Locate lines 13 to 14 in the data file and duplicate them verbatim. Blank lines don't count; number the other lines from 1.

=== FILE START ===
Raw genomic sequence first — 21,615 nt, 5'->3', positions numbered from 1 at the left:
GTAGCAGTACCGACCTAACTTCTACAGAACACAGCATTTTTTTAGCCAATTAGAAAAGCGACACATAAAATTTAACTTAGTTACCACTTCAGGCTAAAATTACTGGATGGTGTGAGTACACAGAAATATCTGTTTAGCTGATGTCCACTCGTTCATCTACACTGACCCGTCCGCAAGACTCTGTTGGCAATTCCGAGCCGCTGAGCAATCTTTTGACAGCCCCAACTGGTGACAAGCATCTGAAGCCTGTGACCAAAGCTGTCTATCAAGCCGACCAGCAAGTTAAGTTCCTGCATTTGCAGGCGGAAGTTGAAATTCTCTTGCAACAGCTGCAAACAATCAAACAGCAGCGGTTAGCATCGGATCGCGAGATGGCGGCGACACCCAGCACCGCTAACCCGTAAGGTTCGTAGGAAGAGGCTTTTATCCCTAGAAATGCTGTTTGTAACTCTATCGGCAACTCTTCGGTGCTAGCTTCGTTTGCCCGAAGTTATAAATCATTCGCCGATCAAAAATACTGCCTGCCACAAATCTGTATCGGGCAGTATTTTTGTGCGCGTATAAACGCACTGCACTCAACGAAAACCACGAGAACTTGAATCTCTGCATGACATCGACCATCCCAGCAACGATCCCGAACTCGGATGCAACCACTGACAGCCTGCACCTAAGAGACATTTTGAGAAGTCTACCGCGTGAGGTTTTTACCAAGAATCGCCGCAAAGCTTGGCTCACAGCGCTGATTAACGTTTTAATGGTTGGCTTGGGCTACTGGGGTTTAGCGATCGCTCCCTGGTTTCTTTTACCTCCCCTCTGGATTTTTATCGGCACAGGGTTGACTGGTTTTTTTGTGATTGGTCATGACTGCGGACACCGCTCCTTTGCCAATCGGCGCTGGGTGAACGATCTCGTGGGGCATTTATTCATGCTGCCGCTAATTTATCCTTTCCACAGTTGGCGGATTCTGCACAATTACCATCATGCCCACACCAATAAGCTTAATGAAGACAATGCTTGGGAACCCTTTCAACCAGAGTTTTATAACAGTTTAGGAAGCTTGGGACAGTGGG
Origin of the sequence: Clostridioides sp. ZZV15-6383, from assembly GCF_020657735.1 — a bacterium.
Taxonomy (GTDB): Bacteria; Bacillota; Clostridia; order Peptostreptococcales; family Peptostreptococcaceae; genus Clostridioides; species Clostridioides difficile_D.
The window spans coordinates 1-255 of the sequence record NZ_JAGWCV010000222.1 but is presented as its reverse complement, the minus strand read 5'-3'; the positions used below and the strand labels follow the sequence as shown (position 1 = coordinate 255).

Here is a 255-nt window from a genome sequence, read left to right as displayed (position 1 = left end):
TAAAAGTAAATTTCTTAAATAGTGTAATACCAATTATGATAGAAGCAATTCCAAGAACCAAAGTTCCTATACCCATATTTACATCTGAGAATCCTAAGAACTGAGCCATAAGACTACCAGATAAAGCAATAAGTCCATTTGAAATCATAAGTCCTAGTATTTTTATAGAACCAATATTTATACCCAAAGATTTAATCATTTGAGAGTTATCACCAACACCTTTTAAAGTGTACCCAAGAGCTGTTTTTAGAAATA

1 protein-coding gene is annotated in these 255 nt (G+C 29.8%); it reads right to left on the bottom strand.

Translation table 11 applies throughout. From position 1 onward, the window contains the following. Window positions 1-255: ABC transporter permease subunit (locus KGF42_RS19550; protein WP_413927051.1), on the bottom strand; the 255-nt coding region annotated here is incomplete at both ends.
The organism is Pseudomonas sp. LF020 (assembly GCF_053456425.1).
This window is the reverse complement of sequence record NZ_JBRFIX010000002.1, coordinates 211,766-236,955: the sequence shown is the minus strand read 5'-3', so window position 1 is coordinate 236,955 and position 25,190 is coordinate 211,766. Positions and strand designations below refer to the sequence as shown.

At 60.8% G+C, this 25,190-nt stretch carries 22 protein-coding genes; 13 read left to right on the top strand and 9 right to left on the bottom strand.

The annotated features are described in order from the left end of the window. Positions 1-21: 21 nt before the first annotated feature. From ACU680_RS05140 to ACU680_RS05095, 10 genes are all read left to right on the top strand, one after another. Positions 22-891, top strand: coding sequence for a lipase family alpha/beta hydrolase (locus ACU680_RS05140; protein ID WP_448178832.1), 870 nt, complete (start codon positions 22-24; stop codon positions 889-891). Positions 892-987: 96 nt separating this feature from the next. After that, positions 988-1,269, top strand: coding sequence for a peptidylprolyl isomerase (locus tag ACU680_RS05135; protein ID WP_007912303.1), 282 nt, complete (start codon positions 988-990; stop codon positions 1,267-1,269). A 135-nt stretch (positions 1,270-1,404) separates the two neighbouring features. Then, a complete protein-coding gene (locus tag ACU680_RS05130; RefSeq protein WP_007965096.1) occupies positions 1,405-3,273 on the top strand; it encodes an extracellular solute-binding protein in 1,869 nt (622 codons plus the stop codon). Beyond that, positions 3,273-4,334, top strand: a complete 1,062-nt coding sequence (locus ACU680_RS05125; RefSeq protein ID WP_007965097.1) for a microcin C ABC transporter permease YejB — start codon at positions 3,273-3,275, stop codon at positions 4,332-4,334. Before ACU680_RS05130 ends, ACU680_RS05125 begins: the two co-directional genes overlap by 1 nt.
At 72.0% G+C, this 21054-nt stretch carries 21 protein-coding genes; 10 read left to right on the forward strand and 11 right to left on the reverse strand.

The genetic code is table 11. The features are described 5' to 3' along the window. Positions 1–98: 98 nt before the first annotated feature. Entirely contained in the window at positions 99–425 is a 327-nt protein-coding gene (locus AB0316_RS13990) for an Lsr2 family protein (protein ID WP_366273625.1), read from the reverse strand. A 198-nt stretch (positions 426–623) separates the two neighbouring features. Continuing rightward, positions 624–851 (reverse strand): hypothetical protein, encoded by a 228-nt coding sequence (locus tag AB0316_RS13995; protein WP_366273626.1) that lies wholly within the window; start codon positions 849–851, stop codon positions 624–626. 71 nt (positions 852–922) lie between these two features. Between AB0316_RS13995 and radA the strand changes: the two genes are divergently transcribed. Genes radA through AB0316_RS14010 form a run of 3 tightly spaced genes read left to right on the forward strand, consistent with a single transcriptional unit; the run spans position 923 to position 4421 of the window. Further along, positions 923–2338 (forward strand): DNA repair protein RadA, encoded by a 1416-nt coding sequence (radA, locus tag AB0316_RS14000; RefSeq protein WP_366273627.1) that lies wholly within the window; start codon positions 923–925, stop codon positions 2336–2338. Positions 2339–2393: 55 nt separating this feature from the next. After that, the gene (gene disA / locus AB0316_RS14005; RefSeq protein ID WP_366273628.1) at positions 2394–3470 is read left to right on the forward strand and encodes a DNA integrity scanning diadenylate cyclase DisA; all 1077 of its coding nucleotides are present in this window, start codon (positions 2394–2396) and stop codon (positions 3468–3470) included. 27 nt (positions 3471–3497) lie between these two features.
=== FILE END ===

The annotated features are described in order from the left end of the window. Positions 1-21: 21 nt before the first annotated feature. From ACU680_RS05140 to ACU680_RS05095, 10 genes are all read left to right on the top strand, one after another. Positions 22-891, top strand: coding sequence for a lipase family alpha/beta hydrolase (locus ACU680_RS05140; protein ID WP_448178832.1), 870 nt, complete (start codon positions 22-24; stop codon positions 889-891). Positions 892-987: 96 nt separating this feature from the next. After that, positions 988-1,269, top strand: coding sequence for a peptidylprolyl isomerase (locus tag ACU680_RS05135; protein ID WP_007912303.1), 282 nt, complete (start codon positions 988-990; stop codon positions 1,267-1,269). A 135-nt stretch (positions 1,270-1,404) separates the two neighbouring features. Then, a complete protein-coding gene (locus tag ACU680_RS05130; RefSeq protein WP_007965096.1) occupies positions 1,405-3,273 on the top strand; it encodes an extracellular solute-binding protein in 1,869 nt (622 codons plus the stop codon). Beyond that, positions 3,273-4,334, top strand: a complete 1,062-nt coding sequence (locus ACU680_RS05125; RefSeq protein ID WP_007965097.1) for a microcin C ABC transporter permease YejB — start codon at positions 3,273-3,275, stop codon at positions 4,332-4,334. Before ACU680_RS05130 ends, ACU680_RS05125 begins: the two co-directional genes overlap by 1 nt.
At 72.0% G+C, this 21054-nt stretch carries 21 protein-coding genes; 10 read left to right on the forward strand and 11 right to left on the reverse strand.